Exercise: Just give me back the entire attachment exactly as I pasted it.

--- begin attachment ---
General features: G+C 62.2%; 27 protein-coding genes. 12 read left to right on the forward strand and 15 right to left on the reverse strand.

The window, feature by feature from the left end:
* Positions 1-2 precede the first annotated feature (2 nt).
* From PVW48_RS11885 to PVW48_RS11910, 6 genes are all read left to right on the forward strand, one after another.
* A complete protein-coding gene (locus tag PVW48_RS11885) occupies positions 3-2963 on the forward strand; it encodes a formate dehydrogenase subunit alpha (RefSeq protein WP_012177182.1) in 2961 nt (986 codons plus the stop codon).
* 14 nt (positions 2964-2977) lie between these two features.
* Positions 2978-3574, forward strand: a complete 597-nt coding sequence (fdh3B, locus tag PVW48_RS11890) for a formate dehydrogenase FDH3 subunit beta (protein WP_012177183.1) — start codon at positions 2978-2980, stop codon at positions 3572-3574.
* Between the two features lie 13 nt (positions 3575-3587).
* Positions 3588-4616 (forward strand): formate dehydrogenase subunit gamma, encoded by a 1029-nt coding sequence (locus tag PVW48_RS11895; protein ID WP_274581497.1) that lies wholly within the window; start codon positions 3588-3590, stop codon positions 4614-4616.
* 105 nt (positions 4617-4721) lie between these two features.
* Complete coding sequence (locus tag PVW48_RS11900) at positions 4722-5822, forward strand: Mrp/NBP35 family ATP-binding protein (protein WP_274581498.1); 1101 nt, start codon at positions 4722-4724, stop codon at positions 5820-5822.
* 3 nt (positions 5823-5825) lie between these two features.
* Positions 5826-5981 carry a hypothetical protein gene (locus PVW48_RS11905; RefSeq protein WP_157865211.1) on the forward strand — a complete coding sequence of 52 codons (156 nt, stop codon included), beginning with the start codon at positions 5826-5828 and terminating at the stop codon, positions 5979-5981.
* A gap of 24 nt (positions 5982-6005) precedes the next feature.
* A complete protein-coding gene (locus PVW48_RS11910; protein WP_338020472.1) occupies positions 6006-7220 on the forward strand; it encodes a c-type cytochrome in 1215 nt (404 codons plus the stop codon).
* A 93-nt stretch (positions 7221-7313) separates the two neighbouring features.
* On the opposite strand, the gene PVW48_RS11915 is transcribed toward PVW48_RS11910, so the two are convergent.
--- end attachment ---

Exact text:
General features: G+C 62.2%; 27 protein-coding genes. 12 read left to right on the forward strand and 15 right to left on the reverse strand.

The window, feature by feature from the left end:
* Positions 1-2 precede the first annotated feature (2 nt).
* From PVW48_RS11885 to PVW48_RS11910, 6 genes are all read left to right on the forward strand, one after another.
* A complete protein-coding gene (locus tag PVW48_RS11885) occupies positions 3-2963 on the forward strand; it encodes a formate dehydrogenase subunit alpha (RefSeq protein WP_012177182.1) in 2961 nt (986 codons plus the stop codon).
* 14 nt (positions 2964-2977) lie between these two features.
* Positions 2978-3574, forward strand: a complete 597-nt coding sequence (fdh3B, locus tag PVW48_RS11890) for a formate dehydrogenase FDH3 subunit beta (protein WP_012177183.1) — start codon at positions 2978-2980, stop codon at positions 3572-3574.
* Between the two features lie 13 nt (positions 3575-3587).
* Positions 3588-4616 (forward strand): formate dehydrogenase subunit gamma, encoded by a 1029-nt coding sequence (locus tag PVW48_RS11895; protein ID WP_274581497.1) that lies wholly within the window; start codon positions 3588-3590, stop codon positions 4614-4616.
* 105 nt (positions 4617-4721) lie between these two features.
* Complete coding sequence (locus tag PVW48_RS11900) at positions 4722-5822, forward strand: Mrp/NBP35 family ATP-binding protein (protein WP_274581498.1); 1101 nt, start codon at positions 4722-4724, stop codon at positions 5820-5822.
* 3 nt (positions 5823-5825) lie between these two features.
* Positions 5826-5981 carry a hypothetical protein gene (locus PVW48_RS11905; RefSeq protein WP_157865211.1) on the forward strand — a complete coding sequence of 52 codons (156 nt, stop codon included), beginning with the start codon at positions 5826-5828 and terminating at the stop codon, positions 5979-5981.
* A gap of 24 nt (positions 5982-6005) precedes the next feature.
* A complete protein-coding gene (locus PVW48_RS11910; protein WP_338020472.1) occupies positions 6006-7220 on the forward strand; it encodes a c-type cytochrome in 1215 nt (404 codons plus the stop codon).
* A 93-nt stretch (positions 7221-7313) separates the two neighbouring features.
* On the opposite strand, the gene PVW48_RS11915 is transcribed toward PVW48_RS11910, so the two are convergent.